Screenwriter José Junior reveals how he created two hard-hitting crime dramas for Brazilian streamer Globoplay: Anti-Kidnapping Unit and Dissident Archangel.
In the face of international competition from the likes of Netflix and HBO, Brazilian streamer Globoplay is ramping up its original content with a raft of homegrown series designed to keep viewers hooked on local stories.
In 10-part police thriller Arcanjo Renegado (Dissident Archangel, pictured above), a Special Operations Battalion sergeant sets out for revenge after one of his friends is tragically injured during a high-risk operation, leading him into conflict with some of the country’s most powerful politicians.
Similarly thrilling is five-part miniseries A Divisão (Anti-Kidnapping Unit). Set in 1990s Rio de Janeiro, the show is based on the true story of a group of police officers put together to fight a wave of kidnappings and save the city from criminals and corrupt police officers.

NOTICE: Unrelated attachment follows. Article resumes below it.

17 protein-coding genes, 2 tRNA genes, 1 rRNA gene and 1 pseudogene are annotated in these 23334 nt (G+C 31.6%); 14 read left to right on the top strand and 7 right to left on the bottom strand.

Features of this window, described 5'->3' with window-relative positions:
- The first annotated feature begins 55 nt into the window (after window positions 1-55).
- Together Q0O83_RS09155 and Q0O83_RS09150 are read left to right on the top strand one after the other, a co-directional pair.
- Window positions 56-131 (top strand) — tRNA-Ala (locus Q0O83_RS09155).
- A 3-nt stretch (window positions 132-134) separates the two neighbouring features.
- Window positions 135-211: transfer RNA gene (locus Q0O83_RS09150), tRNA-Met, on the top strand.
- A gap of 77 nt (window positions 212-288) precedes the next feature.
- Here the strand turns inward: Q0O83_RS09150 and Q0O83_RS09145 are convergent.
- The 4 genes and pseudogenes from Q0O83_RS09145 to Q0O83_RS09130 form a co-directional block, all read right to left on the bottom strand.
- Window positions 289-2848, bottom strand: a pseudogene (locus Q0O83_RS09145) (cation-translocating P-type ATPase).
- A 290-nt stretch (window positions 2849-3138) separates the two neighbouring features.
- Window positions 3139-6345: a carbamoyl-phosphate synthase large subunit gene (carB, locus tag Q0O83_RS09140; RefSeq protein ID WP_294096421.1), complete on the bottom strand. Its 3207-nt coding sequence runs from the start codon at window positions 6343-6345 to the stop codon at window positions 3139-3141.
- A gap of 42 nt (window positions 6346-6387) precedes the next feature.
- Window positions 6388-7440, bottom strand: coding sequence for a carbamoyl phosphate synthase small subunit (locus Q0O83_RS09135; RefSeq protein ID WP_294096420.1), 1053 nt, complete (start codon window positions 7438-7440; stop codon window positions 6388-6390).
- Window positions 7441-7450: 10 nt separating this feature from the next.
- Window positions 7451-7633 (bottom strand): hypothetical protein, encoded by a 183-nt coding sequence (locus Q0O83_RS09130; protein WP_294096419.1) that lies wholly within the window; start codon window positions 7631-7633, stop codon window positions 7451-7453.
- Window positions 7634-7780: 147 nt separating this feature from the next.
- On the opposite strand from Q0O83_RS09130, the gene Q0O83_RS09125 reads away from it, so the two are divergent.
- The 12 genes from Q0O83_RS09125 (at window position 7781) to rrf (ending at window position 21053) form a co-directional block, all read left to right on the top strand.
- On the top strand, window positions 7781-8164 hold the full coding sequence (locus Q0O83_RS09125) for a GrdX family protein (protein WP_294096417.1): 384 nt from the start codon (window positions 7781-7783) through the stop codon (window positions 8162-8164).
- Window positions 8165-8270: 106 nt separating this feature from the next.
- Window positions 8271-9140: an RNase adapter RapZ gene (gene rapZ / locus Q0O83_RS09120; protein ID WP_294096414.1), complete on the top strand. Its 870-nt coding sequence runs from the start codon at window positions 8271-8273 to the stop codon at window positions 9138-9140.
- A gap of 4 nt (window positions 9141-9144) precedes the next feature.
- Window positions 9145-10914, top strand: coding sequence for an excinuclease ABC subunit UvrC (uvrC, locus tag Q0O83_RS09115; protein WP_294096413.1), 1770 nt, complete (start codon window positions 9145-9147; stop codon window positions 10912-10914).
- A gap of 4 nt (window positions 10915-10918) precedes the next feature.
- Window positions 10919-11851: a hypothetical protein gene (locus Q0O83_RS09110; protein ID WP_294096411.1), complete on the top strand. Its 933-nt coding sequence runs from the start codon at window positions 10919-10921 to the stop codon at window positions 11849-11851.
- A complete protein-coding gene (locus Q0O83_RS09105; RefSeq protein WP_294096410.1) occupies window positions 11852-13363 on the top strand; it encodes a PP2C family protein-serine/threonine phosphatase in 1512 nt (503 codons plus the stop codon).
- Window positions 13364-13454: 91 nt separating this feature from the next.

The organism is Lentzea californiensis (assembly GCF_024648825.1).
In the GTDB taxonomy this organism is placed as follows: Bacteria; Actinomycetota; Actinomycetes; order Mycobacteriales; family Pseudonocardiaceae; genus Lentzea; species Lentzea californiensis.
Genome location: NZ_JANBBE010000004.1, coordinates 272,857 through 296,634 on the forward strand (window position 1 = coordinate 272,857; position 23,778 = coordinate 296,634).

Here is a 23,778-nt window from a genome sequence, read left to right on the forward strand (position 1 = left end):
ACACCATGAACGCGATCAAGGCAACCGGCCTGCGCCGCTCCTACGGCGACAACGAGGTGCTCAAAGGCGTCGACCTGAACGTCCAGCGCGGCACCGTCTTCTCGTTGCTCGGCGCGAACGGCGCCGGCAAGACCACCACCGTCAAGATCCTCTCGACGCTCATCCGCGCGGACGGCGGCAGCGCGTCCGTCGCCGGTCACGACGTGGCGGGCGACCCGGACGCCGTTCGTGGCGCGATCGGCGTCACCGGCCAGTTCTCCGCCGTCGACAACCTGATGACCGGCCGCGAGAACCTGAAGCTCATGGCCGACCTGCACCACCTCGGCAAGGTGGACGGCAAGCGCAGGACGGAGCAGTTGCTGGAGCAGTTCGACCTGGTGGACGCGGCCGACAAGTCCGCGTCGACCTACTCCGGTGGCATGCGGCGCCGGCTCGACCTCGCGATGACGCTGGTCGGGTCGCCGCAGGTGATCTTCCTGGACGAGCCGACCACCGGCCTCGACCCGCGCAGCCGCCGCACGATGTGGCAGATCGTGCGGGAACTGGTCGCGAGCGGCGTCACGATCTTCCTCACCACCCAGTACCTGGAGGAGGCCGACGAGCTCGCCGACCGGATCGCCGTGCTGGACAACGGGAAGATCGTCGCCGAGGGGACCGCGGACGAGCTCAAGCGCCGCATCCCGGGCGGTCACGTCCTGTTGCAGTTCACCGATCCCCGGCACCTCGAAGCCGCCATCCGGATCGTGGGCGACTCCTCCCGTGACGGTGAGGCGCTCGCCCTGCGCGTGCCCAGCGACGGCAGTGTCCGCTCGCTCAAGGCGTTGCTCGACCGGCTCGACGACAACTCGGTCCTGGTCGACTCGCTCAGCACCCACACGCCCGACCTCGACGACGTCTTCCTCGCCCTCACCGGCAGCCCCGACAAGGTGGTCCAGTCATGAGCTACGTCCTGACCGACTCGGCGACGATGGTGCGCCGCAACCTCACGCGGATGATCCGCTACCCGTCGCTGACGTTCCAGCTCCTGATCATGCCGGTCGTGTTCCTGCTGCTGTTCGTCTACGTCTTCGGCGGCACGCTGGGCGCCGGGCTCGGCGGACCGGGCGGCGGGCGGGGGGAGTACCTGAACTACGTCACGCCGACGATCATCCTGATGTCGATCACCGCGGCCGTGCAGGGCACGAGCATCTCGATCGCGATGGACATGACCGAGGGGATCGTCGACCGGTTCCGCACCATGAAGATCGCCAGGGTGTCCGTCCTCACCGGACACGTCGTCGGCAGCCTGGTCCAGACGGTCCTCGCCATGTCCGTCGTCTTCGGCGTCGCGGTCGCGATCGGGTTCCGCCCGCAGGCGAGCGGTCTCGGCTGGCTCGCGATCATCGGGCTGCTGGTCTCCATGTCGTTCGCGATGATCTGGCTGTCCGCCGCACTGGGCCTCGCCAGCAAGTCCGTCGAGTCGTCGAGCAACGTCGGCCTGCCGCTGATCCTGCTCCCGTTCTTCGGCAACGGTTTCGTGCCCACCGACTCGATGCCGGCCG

Produced and distributed by Globo, both series come from screenwriter José Junior, who tells DQ about his personal interest in the shows’ subject matter, his writing process and filming in Rio’s favelas.
What were the origins of these shows?
Anti-Kidnapping Unit was based on the story of three policemen who ended the wave of kidnapping in Rio in the late 1990s. One of them co-created the series and worked on it as a consultant and screenwriter. We talked a lot because he had to remove any ethical or moral concerns so we could access the true story, and he was profoundly professional. To create this type of narrative, you need to have confidence in whoever tells you the story.